Speaker John Boehner (R-Ohio) released a statement this afternoon strongly suggesting that the House will take up a court defense of the Defense of Marriage Act in the wake of the Obama administration's decision on Feb. 23 that it will no longer defend Section 3 of the 1996 law.
In the statement, Boehner said, "I will convene a meeting of the Bipartisan Legal Advisory Group for the purpose of initiating action by the House to defend this law of the United States, which was enacted by a bipartisan vote in Congress and signed by President Bill Clinton.
According to Boehner's office, the Bipartisan Legal Advisory Group is a five-member panel consisting of the Speaker of the House, Majority Leader, Majority Whip, Minority Leader, and Minority Whip. Under House rules, his office said in a statement, "the advisory group has the authority to instruct the non-partisan office of the House General Counsel to take legal action on behalf of the House of Representatives."
Boehner added, "It is regrettable that the Obama Administration has opened this divisive issue at a time when Americans want their leaders to focus on jobs and the challenges facing our economy. The constitutionality of this law should be determined by the courts -- not by the president unilaterally -- and this action by the House will ensure the matter is addressed in a manner consistent with our Constitution."
Minority Leader Nancy Pelosi (D-Calif.), while praising Obama's earlier decision as a "bold step forward for civil rights and equality," opposed Boehner's decision.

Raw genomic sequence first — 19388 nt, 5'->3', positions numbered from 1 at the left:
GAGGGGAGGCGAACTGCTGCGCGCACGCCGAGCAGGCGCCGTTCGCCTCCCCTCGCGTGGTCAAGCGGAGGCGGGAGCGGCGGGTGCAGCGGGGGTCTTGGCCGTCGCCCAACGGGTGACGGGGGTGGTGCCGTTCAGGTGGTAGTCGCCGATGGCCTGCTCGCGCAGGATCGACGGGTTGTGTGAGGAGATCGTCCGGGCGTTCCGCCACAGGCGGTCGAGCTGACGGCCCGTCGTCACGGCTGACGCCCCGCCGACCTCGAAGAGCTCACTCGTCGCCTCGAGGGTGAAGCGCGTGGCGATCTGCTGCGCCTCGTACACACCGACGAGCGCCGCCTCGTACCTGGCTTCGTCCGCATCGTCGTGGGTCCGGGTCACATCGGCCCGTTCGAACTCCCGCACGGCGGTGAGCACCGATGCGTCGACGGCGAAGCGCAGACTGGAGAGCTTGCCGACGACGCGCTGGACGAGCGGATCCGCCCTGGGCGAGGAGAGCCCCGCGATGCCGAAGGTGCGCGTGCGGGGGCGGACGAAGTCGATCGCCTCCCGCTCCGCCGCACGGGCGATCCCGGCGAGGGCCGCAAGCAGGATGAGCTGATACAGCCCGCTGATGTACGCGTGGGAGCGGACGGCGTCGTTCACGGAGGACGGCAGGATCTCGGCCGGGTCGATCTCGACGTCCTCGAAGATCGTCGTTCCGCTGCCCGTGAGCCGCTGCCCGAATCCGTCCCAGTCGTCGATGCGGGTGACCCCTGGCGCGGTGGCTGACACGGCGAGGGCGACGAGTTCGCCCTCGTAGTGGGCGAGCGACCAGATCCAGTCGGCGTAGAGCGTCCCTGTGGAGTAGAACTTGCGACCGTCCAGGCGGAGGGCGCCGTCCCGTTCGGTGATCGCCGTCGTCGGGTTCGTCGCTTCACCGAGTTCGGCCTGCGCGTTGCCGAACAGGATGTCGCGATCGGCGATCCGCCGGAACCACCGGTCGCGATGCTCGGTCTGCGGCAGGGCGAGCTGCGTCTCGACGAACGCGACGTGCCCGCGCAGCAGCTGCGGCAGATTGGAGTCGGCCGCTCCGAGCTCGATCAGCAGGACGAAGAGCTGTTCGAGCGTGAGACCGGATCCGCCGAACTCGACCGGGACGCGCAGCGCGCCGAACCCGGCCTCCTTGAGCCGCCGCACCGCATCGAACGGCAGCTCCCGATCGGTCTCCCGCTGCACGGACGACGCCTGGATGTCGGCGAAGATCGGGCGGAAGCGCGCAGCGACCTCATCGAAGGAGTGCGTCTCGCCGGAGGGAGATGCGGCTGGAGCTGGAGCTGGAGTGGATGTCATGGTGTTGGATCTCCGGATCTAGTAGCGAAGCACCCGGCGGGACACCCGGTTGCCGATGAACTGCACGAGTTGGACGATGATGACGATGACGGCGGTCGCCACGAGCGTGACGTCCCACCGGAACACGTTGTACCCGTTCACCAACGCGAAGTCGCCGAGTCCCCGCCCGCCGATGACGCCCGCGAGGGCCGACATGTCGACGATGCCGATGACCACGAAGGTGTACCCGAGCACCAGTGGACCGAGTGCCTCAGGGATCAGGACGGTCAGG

"Aside from standing up for a discriminatory law and failing to focus on jobs and the economy, this action places Republicans squarely on the wrong side of history and progress," Pelosi said in a statement. "In addition, this decision will burden the staff and monetary resources of the Office of the General Counsel, and given the complexity of these cases and the number of courts involved, it is likely this will cost the House hundreds of thousands of taxpayer dollars."
The Department of Justice, in a letter sent to Boehner on Feb. 25, alerted him to 11 cases in which DOJ believes its decision not to defend Section 3 of DOMA is implicated.
Pelosi continued, saying, "This is nothing more than a distraction from our most pressing challenges, and Speaker Boehner should follow his own advice and work with Democrats to create jobs, strengthen the middle class, and responsibly reduce the deficit.”
The Human Rights Campaign, which has urged Boehner to focus his attention elsewhere for the same reason, was quick to condemn the move.
"House Republican leadership has now shown they’re more interested in scoring cheap political points on the backs of same-sex couples than tackling real problems," HRC president Joe Solmonese said in a statement. "As families across the country continue to struggle, the House Republican leadership's prescription is to keep families they don't like from accessing needed protections."
Tony Perkins, the head of the Family Research Council, had been pushing for Boehner to act. He celebrated today's move, saying in a statement, "We commend Speaker Boehner and Majority Leader Eric Cantor for intervening to defend DOMA. This follows President Obama's decision to abdicate the requirement of his constitutional oath that he 'take care that the laws be faithfully executed.' A forceful intervention is a necessary response that will limit the dangerous precedent set by President Obama's refusal to defend DOMA."